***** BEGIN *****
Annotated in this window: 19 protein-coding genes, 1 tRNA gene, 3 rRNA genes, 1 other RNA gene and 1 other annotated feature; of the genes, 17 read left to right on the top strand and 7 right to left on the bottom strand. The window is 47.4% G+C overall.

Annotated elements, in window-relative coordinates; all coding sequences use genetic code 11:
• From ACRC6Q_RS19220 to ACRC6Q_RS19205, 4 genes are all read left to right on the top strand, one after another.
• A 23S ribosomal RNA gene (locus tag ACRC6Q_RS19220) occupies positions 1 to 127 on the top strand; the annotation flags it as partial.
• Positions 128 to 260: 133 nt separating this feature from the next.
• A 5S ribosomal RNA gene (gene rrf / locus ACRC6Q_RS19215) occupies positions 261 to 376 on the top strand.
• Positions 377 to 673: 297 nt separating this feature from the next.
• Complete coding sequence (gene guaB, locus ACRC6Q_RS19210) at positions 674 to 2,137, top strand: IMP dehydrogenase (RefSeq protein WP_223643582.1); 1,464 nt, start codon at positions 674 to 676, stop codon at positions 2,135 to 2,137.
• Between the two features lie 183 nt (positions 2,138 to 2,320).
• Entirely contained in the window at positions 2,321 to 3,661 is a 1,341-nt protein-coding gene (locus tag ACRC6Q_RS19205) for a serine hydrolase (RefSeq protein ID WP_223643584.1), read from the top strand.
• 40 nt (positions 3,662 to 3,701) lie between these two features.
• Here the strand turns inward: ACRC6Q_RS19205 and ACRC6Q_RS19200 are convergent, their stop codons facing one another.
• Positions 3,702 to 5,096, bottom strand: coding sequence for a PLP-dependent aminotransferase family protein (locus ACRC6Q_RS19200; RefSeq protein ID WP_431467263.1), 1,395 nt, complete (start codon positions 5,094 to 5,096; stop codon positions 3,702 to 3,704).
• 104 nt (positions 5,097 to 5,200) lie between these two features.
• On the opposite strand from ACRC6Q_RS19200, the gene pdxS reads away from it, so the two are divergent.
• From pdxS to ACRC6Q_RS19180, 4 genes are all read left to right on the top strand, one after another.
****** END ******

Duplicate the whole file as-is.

Annotated in this window: 19 protein-coding genes, 1 tRNA gene, 3 rRNA genes, 1 other RNA gene and 1 other annotated feature; of the genes, 17 read left to right on the top strand and 7 right to left on the bottom strand. The window is 47.4% G+C overall.

Annotated elements, in window-relative coordinates; all coding sequences use genetic code 11:
• From ACRC6Q_RS19220 to ACRC6Q_RS19205, 4 genes are all read left to right on the top strand, one after another.
• A 23S ribosomal RNA gene (locus tag ACRC6Q_RS19220) occupies positions 1 to 127 on the top strand; the annotation flags it as partial.
• Positions 128 to 260: 133 nt separating this feature from the next.
• A 5S ribosomal RNA gene (gene rrf / locus ACRC6Q_RS19215) occupies positions 261 to 376 on the top strand.
• Positions 377 to 673: 297 nt separating this feature from the next.
• Complete coding sequence (gene guaB, locus ACRC6Q_RS19210) at positions 674 to 2,137, top strand: IMP dehydrogenase (RefSeq protein WP_223643582.1); 1,464 nt, start codon at positions 674 to 676, stop codon at positions 2,135 to 2,137.
• Between the two features lie 183 nt (positions 2,138 to 2,320).
• Entirely contained in the window at positions 2,321 to 3,661 is a 1,341-nt protein-coding gene (locus tag ACRC6Q_RS19205) for a serine hydrolase (RefSeq protein ID WP_223643584.1), read from the top strand.
• 40 nt (positions 3,662 to 3,701) lie between these two features.
• Here the strand turns inward: ACRC6Q_RS19205 and ACRC6Q_RS19200 are convergent, their stop codons facing one another.
• Positions 3,702 to 5,096, bottom strand: coding sequence for a PLP-dependent aminotransferase family protein (locus ACRC6Q_RS19200; RefSeq protein ID WP_431467263.1), 1,395 nt, complete (start codon positions 5,094 to 5,096; stop codon positions 3,702 to 3,704).
• 104 nt (positions 5,097 to 5,200) lie between these two features.
• On the opposite strand from ACRC6Q_RS19200, the gene pdxS reads away from it, so the two are divergent.
• From pdxS to ACRC6Q_RS19180, 4 genes are all read left to right on the top strand, one after another.